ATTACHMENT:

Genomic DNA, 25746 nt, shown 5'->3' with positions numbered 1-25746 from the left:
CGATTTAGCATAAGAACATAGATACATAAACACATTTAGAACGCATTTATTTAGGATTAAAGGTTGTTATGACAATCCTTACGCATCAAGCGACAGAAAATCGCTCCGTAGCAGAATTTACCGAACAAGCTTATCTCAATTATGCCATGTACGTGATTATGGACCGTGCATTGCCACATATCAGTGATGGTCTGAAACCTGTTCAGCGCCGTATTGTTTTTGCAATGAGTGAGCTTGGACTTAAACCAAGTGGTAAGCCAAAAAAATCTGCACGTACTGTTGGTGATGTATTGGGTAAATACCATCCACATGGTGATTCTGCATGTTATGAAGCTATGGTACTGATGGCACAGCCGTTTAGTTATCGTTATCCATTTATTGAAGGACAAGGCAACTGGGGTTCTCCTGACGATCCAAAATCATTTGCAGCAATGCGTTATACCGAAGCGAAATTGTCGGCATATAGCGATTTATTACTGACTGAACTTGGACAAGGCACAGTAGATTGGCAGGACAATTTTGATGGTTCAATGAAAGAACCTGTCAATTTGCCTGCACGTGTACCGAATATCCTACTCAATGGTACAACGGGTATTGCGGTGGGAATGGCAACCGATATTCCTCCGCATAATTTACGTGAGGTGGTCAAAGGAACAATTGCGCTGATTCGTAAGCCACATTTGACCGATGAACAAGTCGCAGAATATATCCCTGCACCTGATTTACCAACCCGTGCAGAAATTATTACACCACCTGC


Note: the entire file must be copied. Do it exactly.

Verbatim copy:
Genomic DNA, 25746 nt, shown 5'->3' with positions numbered 1-25746 from the left:
CGATTTAGCATAAGAACATAGATACATAAACACATTTAGAACGCATTTATTTAGGATTAAAGGTTGTTATGACAATCCTTACGCATCAAGCGACAGAAAATCGCTCCGTAGCAGAATTTACCGAACAAGCTTATCTCAATTATGCCATGTACGTGATTATGGACCGTGCATTGCCACATATCAGTGATGGTCTGAAACCTGTTCAGCGCCGTATTGTTTTTGCAATGAGTGAGCTTGGACTTAAACCAAGTGGTAAGCCAAAAAAATCTGCACGTACTGTTGGTGATGTATTGGGTAAATACCATCCACATGGTGATTCTGCATGTTATGAAGCTATGGTACTGATGGCACAGCCGTTTAGTTATCGTTATCCATTTATTGAAGGACAAGGCAACTGGGGTTCTCCTGACGATCCAAAATCATTTGCAGCAATGCGTTATACCGAAGCGAAATTGTCGGCATATAGCGATTTATTACTGACTGAACTTGGACAAGGCACAGTAGATTGGCAGGACAATTTTGATGGTTCAATGAAAGAACCTGTCAATTTGCCTGCACGTGTACCGAATATCCTACTCAATGGTACAACGGGTATTGCGGTGGGAATGGCAACCGATATTCCTCCGCATAATTTACGTGAGGTGGTCAAAGGAACAATTGCGCTGATTCGTAAGCCACATTTGACCGATGAACAAGTCGCAGAATATATCCCTGCACCTGATTTACCAACCCGTGCAGAAATTATTACACCACCTGC